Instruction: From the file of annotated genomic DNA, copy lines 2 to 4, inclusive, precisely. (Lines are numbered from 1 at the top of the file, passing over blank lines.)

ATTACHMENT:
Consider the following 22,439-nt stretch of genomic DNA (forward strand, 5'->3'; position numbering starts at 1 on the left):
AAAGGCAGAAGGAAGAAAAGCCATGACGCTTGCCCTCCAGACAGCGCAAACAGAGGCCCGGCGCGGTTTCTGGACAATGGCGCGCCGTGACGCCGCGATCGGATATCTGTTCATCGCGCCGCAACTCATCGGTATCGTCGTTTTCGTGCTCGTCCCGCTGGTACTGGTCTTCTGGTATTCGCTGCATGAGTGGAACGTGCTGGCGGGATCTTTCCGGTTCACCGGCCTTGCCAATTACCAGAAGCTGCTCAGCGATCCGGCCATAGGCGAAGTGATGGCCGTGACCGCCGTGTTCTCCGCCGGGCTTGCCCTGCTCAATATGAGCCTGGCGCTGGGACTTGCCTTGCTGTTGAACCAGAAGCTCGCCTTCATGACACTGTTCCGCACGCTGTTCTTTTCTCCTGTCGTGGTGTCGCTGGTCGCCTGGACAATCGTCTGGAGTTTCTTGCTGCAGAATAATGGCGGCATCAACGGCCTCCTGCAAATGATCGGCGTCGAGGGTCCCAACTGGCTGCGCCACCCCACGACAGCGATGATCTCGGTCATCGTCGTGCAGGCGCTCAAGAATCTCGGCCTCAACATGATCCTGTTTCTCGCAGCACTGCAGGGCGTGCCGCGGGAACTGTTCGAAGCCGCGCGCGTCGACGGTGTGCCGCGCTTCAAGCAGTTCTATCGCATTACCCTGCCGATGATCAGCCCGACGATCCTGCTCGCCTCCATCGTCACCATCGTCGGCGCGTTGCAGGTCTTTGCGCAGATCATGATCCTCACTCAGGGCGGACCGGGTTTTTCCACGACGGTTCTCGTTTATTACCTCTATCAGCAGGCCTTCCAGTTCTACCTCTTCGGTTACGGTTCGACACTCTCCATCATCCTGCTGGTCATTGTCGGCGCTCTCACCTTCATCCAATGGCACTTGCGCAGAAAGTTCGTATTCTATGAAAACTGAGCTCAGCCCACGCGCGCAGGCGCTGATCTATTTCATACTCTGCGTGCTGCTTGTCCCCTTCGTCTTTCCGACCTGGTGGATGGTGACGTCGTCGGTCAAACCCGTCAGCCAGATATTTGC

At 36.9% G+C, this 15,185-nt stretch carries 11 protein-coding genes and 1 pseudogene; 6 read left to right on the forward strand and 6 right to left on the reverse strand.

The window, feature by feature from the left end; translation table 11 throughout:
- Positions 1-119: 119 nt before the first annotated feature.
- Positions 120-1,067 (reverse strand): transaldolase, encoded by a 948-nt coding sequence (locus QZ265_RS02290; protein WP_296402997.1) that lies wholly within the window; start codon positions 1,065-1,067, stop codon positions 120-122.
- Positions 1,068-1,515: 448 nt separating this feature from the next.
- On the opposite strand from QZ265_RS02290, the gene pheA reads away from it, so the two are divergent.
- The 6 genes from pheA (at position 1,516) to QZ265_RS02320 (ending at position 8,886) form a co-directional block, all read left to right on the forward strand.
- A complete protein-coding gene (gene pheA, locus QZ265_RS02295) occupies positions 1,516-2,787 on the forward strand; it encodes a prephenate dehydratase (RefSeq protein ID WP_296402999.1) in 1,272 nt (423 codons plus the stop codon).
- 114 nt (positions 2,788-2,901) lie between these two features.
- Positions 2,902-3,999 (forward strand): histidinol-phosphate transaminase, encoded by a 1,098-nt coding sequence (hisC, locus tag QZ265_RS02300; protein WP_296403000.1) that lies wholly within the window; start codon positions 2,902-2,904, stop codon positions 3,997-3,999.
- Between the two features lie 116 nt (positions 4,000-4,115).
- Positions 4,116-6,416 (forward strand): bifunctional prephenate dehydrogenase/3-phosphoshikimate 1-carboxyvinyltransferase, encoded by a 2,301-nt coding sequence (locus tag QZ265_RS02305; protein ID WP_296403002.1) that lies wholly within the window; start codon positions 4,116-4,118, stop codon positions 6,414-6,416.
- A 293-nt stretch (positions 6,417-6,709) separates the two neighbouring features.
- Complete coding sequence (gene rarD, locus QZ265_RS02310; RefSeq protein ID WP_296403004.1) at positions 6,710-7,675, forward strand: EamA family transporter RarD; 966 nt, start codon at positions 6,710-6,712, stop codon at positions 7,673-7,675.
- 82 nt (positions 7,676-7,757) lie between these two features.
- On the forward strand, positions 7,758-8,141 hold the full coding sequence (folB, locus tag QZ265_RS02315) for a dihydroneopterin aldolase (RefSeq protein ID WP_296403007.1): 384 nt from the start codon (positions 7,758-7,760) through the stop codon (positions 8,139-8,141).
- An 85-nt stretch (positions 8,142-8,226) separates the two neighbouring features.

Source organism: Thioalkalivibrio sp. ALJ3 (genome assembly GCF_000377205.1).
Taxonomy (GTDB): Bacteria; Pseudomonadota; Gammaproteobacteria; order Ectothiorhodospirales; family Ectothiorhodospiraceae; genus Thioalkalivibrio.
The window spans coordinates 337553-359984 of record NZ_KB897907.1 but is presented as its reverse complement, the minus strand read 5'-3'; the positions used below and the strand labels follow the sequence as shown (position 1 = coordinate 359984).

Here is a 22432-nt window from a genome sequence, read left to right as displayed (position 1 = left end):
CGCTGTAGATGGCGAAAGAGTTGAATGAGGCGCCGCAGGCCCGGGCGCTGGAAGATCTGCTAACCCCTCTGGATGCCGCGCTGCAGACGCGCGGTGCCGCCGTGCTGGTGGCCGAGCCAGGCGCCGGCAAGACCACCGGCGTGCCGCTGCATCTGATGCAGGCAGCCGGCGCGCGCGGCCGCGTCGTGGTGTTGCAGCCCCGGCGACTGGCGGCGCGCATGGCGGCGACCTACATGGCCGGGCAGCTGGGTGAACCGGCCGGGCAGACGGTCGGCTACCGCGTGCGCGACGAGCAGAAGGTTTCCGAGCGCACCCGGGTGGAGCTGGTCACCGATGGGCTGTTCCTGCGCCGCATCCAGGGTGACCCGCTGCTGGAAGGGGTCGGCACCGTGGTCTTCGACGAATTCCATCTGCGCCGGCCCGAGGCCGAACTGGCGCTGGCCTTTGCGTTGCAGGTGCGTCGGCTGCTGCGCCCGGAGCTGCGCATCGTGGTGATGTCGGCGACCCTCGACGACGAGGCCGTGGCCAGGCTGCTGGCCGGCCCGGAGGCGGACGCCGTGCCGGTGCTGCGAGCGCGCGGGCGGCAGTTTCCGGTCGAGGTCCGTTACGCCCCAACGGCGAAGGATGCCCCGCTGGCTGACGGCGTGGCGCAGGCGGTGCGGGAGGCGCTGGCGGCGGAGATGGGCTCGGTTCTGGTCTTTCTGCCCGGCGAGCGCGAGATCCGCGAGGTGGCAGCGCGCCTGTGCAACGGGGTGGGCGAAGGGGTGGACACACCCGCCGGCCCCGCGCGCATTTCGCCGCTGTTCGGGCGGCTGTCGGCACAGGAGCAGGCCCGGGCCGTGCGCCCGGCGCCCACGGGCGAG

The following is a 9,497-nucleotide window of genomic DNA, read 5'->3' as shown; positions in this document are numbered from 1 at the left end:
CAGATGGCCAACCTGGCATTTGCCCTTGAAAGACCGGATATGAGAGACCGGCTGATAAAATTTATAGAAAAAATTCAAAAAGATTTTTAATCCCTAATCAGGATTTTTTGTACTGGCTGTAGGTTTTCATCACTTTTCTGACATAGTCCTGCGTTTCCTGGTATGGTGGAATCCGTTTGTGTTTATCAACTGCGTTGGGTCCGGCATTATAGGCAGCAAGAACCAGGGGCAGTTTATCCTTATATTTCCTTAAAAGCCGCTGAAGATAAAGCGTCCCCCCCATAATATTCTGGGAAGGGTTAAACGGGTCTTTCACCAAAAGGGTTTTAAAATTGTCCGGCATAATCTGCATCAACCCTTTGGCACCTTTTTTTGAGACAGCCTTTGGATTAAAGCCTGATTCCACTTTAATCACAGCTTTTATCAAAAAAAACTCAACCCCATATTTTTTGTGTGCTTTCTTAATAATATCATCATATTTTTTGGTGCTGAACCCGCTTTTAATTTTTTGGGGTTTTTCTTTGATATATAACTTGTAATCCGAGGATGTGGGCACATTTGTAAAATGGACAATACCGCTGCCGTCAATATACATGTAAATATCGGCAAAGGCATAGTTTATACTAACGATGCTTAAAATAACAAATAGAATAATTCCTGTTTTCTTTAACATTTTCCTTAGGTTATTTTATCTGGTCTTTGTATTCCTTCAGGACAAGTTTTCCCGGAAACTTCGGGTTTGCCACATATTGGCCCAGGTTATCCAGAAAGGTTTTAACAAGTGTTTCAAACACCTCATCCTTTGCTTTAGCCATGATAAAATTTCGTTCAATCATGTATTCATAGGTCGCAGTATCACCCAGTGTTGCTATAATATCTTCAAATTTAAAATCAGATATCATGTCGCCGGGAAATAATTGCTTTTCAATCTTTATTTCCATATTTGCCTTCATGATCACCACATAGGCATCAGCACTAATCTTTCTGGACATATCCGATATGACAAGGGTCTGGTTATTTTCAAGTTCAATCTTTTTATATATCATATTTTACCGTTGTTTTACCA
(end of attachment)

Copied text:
AAAGGCAGAAGGAAGAAAAGCCATGACGCTTGCCCTCCAGACAGCGCAAACAGAGGCCCGGCGCGGTTTCTGGACAATGGCGCGCCGTGACGCCGCGATCGGATATCTGTTCATCGCGCCGCAACTCATCGGTATCGTCGTTTTCGTGCTCGTCCCGCTGGTACTGGTCTTCTGGTATTCGCTGCATGAGTGGAACGTGCTGGCGGGATCTTTCCGGTTCACCGGCCTTGCCAATTACCAGAAGCTGCTCAGCGATCCGGCCATAGGCGAAGTGATGGCCGTGACCGCCGTGTTCTCCGCCGGGCTTGCCCTGCTCAATATGAGCCTGGCGCTGGGACTTGCCTTGCTGTTGAACCAGAAGCTCGCCTTCATGACACTGTTCCGCACGCTGTTCTTTTCTCCTGTCGTGGTGTCGCTGGTCGCCTGGACAATCGTCTGGAGTTTCTTGCTGCAGAATAATGGCGGCATCAACGGCCTCCTGCAAATGATCGGCGTCGAGGGTCCCAACTGGCTGCGCCACCCCACGACAGCGATGATCTCGGTCATCGTCGTGCAGGCGCTCAAGAATCTCGGCCTCAACATGATCCTGTTTCTCGCAGCACTGCAGGGCGTGCCGCGGGAACTGTTCGAAGCCGCGCGCGTCGACGGTGTGCCGCGCTTCAAGCAGTTCTATCGCATTACCCTGCCGATGATCAGCCCGACGATCCTGCTCGCCTCCATCGTCACCATCGTCGGCGCGTTGCAGGTCTTTGCGCAGATCATGATCCTCACTCAGGGCGGACCGGGTTTTTCCACGACGGTTCTCGTTTATTACCTCTATCAGCAGGCCTTCCAGTTCTACCTCTTCGGTTACGGTTCGACACTCTCCATCATCCTGCTGGTCATTGTCGGCGCTCTCACCTTCATCCAATGGCACTTGCGCAGAAAGTTCGTATTCTATGAAAACTGAGCTCAGCCCACGCGCGCAGGCGCTGATCTATTTCATACTCTGCGTGCTGCTTGTCCCCTTCGTCTTTCCGACCTGGTGGATGGTGACGTCGTCGGTCAAACCCGTCAGCCAGATATTTGC

At 36.9% G+C, this 15,185-nt stretch carries 11 protein-coding genes and 1 pseudogene; 6 read left to right on the forward strand and 6 right to left on the reverse strand.

The window, feature by feature from the left end; translation table 11 throughout: